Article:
yoke of cattle, which he drove back home and kept a year, and sold
for forty dollars. In the spring of 1824, he took a farm to work on
shares, and on Sept. 9, 1824, he was married to Miss Prudence CLARK,
of Brookfield, Madison county, by whom five children were born,
one only of whom are still living. Mrs. Prudence Crandall was born
in 1796. On April 1, 1825, he purchased 51 1/4 acres lying just east
of West Edmeston, on the side hill, paying for the same seven dollars an
acre, one-seventh down. On Nov. 25, 1833, Mrs. Crandall died, and
about that time Mr. Crandall buried two of his children. On July 17,
1834, Mr. Crandall was married to Miss Phebe DYE, of Brookfield. Mr.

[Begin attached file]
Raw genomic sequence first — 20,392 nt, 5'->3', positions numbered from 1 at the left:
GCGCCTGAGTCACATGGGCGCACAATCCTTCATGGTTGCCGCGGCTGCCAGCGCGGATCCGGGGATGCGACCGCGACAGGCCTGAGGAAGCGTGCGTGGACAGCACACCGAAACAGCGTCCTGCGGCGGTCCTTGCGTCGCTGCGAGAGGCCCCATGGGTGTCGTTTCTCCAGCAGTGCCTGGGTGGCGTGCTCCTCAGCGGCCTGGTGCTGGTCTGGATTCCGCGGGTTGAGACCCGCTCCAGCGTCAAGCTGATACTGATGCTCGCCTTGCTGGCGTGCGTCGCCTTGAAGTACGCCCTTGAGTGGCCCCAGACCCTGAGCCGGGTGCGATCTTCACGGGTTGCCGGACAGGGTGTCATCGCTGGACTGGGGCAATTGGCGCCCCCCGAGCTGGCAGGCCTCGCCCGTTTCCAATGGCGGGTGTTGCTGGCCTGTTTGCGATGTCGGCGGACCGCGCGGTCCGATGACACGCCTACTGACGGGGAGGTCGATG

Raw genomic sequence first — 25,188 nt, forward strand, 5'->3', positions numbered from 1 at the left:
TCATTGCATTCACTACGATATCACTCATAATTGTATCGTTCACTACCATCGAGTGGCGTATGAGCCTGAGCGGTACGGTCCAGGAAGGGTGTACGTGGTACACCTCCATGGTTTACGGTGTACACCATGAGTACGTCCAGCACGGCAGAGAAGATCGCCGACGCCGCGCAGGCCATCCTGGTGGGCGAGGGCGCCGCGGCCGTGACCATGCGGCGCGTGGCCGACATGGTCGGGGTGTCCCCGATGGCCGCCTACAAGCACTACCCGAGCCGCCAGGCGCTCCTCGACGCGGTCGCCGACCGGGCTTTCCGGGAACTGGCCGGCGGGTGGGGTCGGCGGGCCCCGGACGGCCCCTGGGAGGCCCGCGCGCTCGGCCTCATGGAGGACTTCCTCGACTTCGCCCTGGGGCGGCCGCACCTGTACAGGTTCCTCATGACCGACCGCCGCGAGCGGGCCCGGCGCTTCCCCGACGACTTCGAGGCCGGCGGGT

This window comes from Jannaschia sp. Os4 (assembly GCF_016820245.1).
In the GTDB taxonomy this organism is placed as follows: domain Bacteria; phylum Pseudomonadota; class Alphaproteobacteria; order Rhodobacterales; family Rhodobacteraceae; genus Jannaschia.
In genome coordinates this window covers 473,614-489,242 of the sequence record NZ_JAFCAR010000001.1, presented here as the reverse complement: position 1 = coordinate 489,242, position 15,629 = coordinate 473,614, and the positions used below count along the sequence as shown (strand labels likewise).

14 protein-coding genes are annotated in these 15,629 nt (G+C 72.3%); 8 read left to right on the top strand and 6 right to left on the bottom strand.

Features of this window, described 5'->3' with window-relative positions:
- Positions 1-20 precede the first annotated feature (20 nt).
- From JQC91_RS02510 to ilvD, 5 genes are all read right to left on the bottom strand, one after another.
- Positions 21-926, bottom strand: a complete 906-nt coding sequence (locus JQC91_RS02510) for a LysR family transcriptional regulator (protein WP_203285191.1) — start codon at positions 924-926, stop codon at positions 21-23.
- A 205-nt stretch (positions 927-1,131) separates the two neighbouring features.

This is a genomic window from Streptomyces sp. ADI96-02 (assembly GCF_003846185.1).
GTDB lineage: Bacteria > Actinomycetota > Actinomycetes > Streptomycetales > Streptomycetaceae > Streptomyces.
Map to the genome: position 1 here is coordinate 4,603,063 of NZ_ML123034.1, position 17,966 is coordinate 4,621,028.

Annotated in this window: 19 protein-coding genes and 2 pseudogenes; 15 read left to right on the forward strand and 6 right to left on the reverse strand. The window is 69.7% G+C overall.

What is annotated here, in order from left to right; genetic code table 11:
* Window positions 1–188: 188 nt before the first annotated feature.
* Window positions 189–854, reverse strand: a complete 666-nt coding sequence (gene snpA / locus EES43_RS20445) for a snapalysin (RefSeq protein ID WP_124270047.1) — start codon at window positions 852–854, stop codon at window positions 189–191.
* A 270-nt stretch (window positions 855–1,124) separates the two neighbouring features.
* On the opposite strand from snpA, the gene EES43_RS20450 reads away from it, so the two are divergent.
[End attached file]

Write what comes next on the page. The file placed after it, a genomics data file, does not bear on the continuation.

Crandall added to his farm near West Edmeston till he had 80 acres,
which he sold in 1835, and bought where James SAWYER now resides.
His first purchase here was 150 acres, and to this he kept adding until
he was the owner of 468 acres of good tillable land. In 1855 he removed
into Brookfield township, Madison county, on to a farm of 155 acres,
which he purchased the year before; here he was enjoying life with his
estimable wife, when, just as night had thrown her sable curtain over
the day of Dec. 7, 1865, this happy family was doomed to pass through a
scene of blood and death of which but few are ever called upon to experience.
On the eve mentioned, Mr. Crandall came in from doing his evening
chores, when all at once there appeared two men in his house,
demanding his money and bonds; which being refused them, he was